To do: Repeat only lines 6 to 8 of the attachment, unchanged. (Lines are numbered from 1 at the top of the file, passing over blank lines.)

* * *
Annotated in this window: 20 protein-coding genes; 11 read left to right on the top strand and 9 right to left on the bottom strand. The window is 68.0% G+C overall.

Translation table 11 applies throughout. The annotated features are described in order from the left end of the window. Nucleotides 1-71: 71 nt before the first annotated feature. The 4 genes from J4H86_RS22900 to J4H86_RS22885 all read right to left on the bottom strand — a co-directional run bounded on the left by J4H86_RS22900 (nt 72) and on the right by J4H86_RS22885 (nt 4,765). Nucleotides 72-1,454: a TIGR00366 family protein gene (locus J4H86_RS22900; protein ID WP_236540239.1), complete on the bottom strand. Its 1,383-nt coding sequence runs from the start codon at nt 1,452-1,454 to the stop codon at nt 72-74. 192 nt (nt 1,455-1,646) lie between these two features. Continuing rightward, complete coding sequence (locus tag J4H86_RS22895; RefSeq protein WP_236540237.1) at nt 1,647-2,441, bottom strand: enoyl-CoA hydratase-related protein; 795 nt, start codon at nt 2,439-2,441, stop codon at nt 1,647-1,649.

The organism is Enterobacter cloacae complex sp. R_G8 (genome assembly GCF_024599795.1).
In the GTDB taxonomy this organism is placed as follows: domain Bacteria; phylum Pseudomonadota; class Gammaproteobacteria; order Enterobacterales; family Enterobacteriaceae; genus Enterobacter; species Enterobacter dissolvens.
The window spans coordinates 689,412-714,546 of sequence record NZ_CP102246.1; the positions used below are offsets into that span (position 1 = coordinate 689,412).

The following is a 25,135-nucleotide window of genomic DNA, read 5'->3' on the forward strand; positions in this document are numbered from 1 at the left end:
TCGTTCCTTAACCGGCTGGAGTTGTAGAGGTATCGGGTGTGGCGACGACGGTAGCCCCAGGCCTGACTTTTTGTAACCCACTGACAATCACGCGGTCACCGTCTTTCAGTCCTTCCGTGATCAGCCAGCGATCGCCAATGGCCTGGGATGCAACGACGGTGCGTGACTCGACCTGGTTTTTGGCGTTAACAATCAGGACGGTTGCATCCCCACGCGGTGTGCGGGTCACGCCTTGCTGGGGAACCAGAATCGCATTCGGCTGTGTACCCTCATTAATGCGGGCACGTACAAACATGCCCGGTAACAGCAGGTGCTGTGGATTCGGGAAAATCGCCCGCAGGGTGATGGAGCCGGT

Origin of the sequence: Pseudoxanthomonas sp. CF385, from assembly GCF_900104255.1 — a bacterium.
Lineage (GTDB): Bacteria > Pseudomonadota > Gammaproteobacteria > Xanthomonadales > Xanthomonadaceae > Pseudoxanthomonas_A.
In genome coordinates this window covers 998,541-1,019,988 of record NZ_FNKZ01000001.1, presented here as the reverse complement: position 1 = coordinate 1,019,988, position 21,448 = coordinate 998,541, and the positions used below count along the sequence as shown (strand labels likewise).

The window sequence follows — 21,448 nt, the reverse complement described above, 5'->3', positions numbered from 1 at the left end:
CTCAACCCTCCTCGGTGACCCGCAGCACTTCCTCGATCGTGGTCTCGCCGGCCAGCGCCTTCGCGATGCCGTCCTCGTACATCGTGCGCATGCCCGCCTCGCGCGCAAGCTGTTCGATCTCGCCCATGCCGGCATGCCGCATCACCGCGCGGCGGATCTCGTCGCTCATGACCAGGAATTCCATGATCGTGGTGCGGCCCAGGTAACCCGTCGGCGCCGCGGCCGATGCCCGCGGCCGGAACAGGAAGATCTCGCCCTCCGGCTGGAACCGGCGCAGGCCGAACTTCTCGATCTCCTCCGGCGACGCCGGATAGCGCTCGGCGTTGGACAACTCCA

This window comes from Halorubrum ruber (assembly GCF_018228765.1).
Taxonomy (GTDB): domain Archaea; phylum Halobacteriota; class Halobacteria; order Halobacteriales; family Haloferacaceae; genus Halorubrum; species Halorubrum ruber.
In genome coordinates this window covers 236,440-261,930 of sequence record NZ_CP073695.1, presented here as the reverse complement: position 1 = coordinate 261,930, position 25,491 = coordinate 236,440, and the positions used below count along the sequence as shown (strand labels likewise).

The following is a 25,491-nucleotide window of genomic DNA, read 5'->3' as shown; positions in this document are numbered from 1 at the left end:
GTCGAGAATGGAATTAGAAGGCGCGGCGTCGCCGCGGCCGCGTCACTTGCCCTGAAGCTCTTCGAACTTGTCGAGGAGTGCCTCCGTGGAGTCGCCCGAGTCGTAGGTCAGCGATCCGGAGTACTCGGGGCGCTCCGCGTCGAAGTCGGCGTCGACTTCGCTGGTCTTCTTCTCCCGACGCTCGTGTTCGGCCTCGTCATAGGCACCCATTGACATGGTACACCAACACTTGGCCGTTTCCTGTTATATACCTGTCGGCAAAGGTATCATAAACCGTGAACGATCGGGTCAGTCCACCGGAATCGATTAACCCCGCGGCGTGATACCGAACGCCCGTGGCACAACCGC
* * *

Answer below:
The following is a 25,135-nucleotide window of genomic DNA, read 5'->3' on the forward strand; positions in this document are numbered from 1 at the left end:
TCGTTCCTTAACCGGCTGGAGTTGTAGAGGTATCGGGTGTGGCGACGACGGTAGCCCCAGGCCTGACTTTTTGTAACCCACTGACAATCACGCGGTCACCGTCTTTCAGTCCTTCCGTGATCAGCCAGCGATCGCCAATGGCCTGGGATGCAACGACGGTGCGTGACTCGACCTGGTTTTTGGCGTTAACAATCAGGACGGTTGCATCCCCACGCGGTGTGCGGGTCACGCCTTGCTGGGGAACCAGAATCGCATTCGGCTGTGTACCCTCATTAATGCGGGCACGTACAAACATGCCCGGTAACAGCAGGTGCTGTGGATTCGGGAAAATCGCCCGCAGGGTGATGGAGCCGGT

Origin of the sequence: Pseudoxanthomonas sp. CF385, from assembly GCF_900104255.1 — a bacterium.